Making Sense of The Regulation:
    The FAA appears to be saying that if BOTH the reserve parachute and the harness/container are approved in the United States, then the FAA has knowledge of the equipment and believes packing should comply with 105.43. If either the reserve or harness/container is NOT approved, then the FAA does not know enough about the equipment to form an opinion about maintenance or packing, and thus the FAA defers to the jumpers home county civil aviation authority, as listed in 105.49.
    What it Means:
    Foreign jumpers visiting the United States with a reserve and harness/container approved for use in The United States (TSO'd) should be prepared to comply with United States packing requirements, including the 120 day repack by an FAA certificated rigger.
    Drop zones should adhere to the foreign jumpers home country rules only if either the reserve OR harness/container is unapproved by the FAA, and the drop zone has a solid understanding of the rules issued by the foreign jumpers civil aviation authority.
    Many drop zones are not familiar with FAR 105.49, and very few drop zones have direct knowledge of the civil aviation authority requirements of other countries. Visiting jumpers can assist drop zone owners by having copies of their home country requirements written in, or translated to English. The drop zone is responsible for making sure unapproved equipment is in compliance with the civil aviation authority of the jumpers home country under 105.49(a)(3), so foreign jumpers should be prepared to explain their local regulations and show at least this level of compliance.
    All skydivers and drop zones should understand that a violation of Federal Aviation Regulations can be levied against the jumper, the pilot, the drop zone, or just about any other entity involved in the parachute operation.
    Information Resources:
    FAR Part 105 http://www.access.gpo.gov/nara/cfr/cfrhtml_00/Title_14/14cfr105_00.html
    USPA Skydivers Information Manual with all relevant Federal Aviation Regulations and USPA policies: http://www.uspa.org/publications/manuals.pdf/SIM.2003.pdf
    Notice of Proposed Rulemaking (Federal register): http://frwebgate.access.gpo.gov/cgi-bin/getdoc.cgi?dbname=1999_register&docid;=99-8753-filed
    Final Rule with Comments (Federal Register): http://frwebgate.access.gpo.gov/cgi-bin/getdoc.cgi?dbname=2001_register&docid;=01-11726-filed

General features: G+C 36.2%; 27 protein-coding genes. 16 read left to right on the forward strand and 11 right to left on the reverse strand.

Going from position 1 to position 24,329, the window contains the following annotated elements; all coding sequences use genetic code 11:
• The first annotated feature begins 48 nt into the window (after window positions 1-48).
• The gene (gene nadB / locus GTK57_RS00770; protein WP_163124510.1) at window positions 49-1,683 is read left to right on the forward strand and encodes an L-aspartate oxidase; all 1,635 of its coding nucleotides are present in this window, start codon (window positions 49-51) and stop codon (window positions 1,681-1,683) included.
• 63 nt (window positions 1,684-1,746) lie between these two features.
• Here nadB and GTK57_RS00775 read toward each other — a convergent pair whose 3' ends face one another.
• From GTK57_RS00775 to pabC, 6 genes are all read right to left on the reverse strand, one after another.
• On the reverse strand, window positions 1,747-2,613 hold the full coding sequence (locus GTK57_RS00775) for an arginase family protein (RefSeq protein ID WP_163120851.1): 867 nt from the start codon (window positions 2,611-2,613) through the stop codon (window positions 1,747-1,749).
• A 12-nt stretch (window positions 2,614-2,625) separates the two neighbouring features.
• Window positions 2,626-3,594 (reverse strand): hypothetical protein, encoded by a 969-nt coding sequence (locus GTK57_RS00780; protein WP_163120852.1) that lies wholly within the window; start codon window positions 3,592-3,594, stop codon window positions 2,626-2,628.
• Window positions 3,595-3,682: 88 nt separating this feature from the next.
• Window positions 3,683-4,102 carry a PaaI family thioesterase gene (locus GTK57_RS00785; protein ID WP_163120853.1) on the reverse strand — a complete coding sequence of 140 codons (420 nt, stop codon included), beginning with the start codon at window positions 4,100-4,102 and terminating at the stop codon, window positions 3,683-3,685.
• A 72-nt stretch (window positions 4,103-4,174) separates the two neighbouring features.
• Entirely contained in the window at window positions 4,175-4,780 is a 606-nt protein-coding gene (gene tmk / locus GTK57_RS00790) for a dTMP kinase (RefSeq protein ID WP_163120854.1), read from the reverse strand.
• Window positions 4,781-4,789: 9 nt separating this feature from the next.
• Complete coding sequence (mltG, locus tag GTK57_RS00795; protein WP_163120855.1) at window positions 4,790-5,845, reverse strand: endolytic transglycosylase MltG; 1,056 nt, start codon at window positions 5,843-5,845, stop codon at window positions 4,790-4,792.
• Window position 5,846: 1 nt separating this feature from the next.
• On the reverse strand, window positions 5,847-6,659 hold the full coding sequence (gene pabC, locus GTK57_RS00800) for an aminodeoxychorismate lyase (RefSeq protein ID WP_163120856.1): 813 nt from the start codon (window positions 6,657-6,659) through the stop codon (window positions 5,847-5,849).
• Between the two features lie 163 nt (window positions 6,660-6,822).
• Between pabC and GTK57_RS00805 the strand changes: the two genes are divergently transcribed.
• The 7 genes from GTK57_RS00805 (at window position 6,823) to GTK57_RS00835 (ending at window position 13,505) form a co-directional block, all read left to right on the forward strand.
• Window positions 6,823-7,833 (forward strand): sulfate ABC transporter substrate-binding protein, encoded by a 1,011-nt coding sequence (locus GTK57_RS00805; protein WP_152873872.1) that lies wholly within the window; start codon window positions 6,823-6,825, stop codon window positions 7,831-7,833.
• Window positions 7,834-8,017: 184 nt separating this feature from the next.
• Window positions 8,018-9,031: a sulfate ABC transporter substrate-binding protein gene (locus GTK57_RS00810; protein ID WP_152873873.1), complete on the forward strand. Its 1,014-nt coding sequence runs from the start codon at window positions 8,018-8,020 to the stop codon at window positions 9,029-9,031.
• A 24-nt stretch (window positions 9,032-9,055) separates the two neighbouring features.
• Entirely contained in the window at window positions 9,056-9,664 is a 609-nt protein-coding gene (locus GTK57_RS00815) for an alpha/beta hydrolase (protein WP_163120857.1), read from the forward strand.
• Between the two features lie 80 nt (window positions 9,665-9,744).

USPA White Paper on Foreign Parachutes
    Tom Buchanan is a Sr Rigger, S&TA at The Ranch Parachute Club and author of the book JUMP! Skydiving Made Fun and Easy.

    By admin, in Gear,

    Preyor Pins Dropzone.com Closing Pin Necklace

    Russell Jackson from Preyor Pins recently launched a new closing pin necklace design especially for the Dropzone.com community. This small new company makes a beautiful line of quality skydiving jewelry. You can now order your Dropzone.com closing pin necklace straight off their web site.

    When you order the Dropzone.com piece, reference the coupon code "DZCOM" and it will give 4 dollars off the set price of $28.00
    Russell says: When starting out on the first design and team lines, I wanted to be absolutely assured that they were the best quality and most unique beads from around the world, finest Greek leather, first quality components, .925 silver, best quality fresh water pearls, and of course authentic parachute parts. That each of the pieces has great wearability, were jump safe and durable. As my Mom says: "We are proud of our quality and innovation in the design and production of our jewelry." I wanted first and foremost that each of the pieces "represented", and that they conveyed the expressiveness that all skydivers do in the air and on the ground. that the individuality and commonality that we all share can be easily seen by all.
    My day job is an Executive Chef in San Francisco, so I live by the creed of "Service, first and foremost", that ultimately we are here for you. I believe in my Mom, I believe in my skydiving family and will always look out for your best interest and be there to serve your fasionata needs. "Represent" with Preyor Pins.
    Preyor Pins web site
    Dropzone.com piece

    By admin, in Gear,

    Derek's Gear Tips

    Derek Vanboeschoten is a Senior Rigger, Tandem Master and AFF instructor with more than 3300 jumps. Derek also moderates the Gear & Rigging forum on Dropzone.com where he first posted this list of Gear Tips. It is republished here for your convenience.

    Use Performance Design's Slinks for the main and reserve canopies instead of Rapide links. Slinks are stronger, lower bulk, easier to install and remove, and won't damage the slider grommets.